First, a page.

Another year over, a new one just begun… and you will know us by the trail of dead wankers who thought they were the first to point out that ‘it wathn’t actually the millennium latht year, anyway, thith new year was actually the weal thtart of the new centuwy, tho there’. I hate you all.
But I digress. I began 2000 turning my back on music. Eight years, man and boy, hardest job in the world, but finally I couldn’t face another interview with Blander or Spampilot, another review of Dishcloth’s new one or another consignment of free drain fluid and horse tranq to piss up the wall in the name of showbusiness.
The signs were manifold. Finding myself naked as the day I was born in the pages of the New Musical Express, shaming my family, friends and profession, drunkenly dribbling over Paul McCartney and assaulting the most promising newcomer at the Brat Awards, before keeling over mid-interview with Muse as a last hurrah, I realised I was becoming an embarrassment. The Shane MacGowan of music journalism, the rent-a-twat they wheel out at parties and special occasions (like this one).
So I got out. I gave up rock’n’roll like I once did masturbation (only to reacquaint myself with the art after a brief estrangement – once an addict, always an addict). I was a boring old bastard who should be put out to grass, patronised by those who once looked up to me, made to wear a bib, fitted with a colostomy bag and only let out with a qualified carer in tow, So imagine my surprise to be newly inspired by the new wave of American rock that swept our shores this summer.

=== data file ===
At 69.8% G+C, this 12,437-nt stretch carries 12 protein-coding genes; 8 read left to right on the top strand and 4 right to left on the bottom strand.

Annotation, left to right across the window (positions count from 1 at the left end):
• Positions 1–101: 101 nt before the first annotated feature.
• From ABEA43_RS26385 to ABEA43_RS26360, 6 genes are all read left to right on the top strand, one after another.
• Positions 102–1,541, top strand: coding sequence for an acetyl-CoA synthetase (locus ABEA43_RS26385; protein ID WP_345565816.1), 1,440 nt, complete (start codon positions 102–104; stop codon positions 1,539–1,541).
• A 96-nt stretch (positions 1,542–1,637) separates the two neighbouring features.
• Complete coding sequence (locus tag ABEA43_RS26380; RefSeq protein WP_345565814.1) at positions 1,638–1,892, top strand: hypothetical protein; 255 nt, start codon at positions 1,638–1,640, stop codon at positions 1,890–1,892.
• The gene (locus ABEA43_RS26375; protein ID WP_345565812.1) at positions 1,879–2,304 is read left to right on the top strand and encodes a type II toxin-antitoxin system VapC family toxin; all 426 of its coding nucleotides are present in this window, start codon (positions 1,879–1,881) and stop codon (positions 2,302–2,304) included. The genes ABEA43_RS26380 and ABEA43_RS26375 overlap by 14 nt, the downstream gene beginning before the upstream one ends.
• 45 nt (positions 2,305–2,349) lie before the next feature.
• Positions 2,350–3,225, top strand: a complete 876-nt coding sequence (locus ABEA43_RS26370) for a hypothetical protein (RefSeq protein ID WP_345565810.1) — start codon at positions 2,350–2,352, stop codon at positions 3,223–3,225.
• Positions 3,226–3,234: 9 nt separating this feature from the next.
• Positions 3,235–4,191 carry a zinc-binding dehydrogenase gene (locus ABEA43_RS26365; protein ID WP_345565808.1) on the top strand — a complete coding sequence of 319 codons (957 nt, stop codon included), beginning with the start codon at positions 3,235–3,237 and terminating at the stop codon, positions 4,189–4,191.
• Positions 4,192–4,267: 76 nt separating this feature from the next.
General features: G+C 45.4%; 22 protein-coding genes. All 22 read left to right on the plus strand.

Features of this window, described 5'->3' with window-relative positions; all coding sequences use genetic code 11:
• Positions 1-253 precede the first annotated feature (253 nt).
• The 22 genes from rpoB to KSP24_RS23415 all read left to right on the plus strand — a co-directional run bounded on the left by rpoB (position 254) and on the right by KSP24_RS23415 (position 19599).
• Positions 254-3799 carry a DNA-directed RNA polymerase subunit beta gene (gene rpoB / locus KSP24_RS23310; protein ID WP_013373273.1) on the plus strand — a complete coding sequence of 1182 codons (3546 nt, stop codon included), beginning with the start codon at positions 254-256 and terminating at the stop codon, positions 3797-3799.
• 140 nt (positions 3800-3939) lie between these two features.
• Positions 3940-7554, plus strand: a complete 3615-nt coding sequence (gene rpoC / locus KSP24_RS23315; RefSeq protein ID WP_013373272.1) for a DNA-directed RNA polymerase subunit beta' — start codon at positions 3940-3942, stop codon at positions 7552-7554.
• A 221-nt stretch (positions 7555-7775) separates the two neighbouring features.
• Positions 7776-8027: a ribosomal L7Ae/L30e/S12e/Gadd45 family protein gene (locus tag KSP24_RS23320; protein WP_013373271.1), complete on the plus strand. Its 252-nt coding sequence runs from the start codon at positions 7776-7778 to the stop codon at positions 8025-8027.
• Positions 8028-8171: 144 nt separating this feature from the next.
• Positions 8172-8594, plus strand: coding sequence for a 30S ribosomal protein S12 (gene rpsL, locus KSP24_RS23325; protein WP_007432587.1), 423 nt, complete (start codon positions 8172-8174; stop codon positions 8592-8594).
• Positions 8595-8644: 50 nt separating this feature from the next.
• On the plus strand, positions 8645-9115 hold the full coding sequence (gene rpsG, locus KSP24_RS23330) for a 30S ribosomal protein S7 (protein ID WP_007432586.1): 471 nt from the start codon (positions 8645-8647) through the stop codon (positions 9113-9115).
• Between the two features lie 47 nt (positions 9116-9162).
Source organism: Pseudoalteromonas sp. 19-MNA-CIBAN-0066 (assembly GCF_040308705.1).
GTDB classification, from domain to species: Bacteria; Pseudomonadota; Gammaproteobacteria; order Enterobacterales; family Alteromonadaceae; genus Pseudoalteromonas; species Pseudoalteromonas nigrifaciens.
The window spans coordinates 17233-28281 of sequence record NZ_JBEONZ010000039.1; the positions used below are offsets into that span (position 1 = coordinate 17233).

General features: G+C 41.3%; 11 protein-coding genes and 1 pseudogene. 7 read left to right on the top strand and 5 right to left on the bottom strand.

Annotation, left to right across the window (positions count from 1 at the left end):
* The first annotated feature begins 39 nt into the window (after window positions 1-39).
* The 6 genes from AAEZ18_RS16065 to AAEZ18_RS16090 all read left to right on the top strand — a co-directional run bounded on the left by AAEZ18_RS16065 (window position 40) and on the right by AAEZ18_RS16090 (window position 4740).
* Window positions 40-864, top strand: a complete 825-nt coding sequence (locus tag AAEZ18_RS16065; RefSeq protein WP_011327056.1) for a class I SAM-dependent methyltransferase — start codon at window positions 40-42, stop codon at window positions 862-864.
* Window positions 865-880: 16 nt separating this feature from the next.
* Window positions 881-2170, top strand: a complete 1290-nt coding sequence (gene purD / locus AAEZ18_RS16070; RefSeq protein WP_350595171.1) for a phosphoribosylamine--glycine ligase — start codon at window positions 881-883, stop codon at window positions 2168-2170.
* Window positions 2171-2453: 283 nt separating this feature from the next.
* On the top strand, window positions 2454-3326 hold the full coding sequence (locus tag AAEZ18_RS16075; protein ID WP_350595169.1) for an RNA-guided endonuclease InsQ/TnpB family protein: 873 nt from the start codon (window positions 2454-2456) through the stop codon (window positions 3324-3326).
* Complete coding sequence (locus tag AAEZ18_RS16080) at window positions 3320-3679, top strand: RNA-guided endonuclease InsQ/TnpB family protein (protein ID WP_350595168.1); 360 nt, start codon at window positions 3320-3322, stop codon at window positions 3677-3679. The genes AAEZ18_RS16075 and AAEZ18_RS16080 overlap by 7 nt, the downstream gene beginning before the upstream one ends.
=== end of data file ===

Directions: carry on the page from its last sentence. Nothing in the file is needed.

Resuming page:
Amazingly, this was American rock which didn’t sound like Van Morrison with a haemorrhoids attack fellating Eddie
Vedder. This was seething, raging, scorching punk rock like Amen, Queens Of The Stone Age, At The Drive-In and Slipknot.
I was stunned to find at a Slipknot gig earlier this year that it wasn’t full of 30-year-olds in gay trainers appreciating the supremely crafted songwriting, muttering knowledgeably about Nick Drake and Jeff Buckley, before having a panic attack over whether they’d video’d ‘Nigella’s Bites’. Instead, everyone in the gig was under 20, going mental, obviously loved this music more than their own hands, and could quite easily have been persuaded to go out after the gig and
burn down Marks & Spencer. It made me feel fantastically old, irrelevant and in the way. I felt like someone’s parents nervously pacing the floor waiting for their errant teenage daughter to come home. This is how it should be. I am now 31 years old, so I want rock’n’roll to disown me, spit in my face, steal my
purse and send me on my way with nothing more than a free bus pass for my troubles.
Oh shit, sorry. Alright, I’ll come clean. I am in fact a hypocrite and a terrible cunt, because in reality I sit at home sipping Beaujolais in my chaise longue listening to Coldplay, Doves and Savage Garden, and secretly fancying Charlie Dimmock. I can no more listen to a whole Slipknot record than I can swim through London’s sewers for 50 minutes. But do as I say, not as I do. After a long and distinguished career in gobshitery, I know what’s good for you.
So as nursie gives me my medication and turns off ‘Lamacq Live’ for my own good, I’ll sign off 2000 by saying thank you, children of the millennium. You’ve made an old man very happy.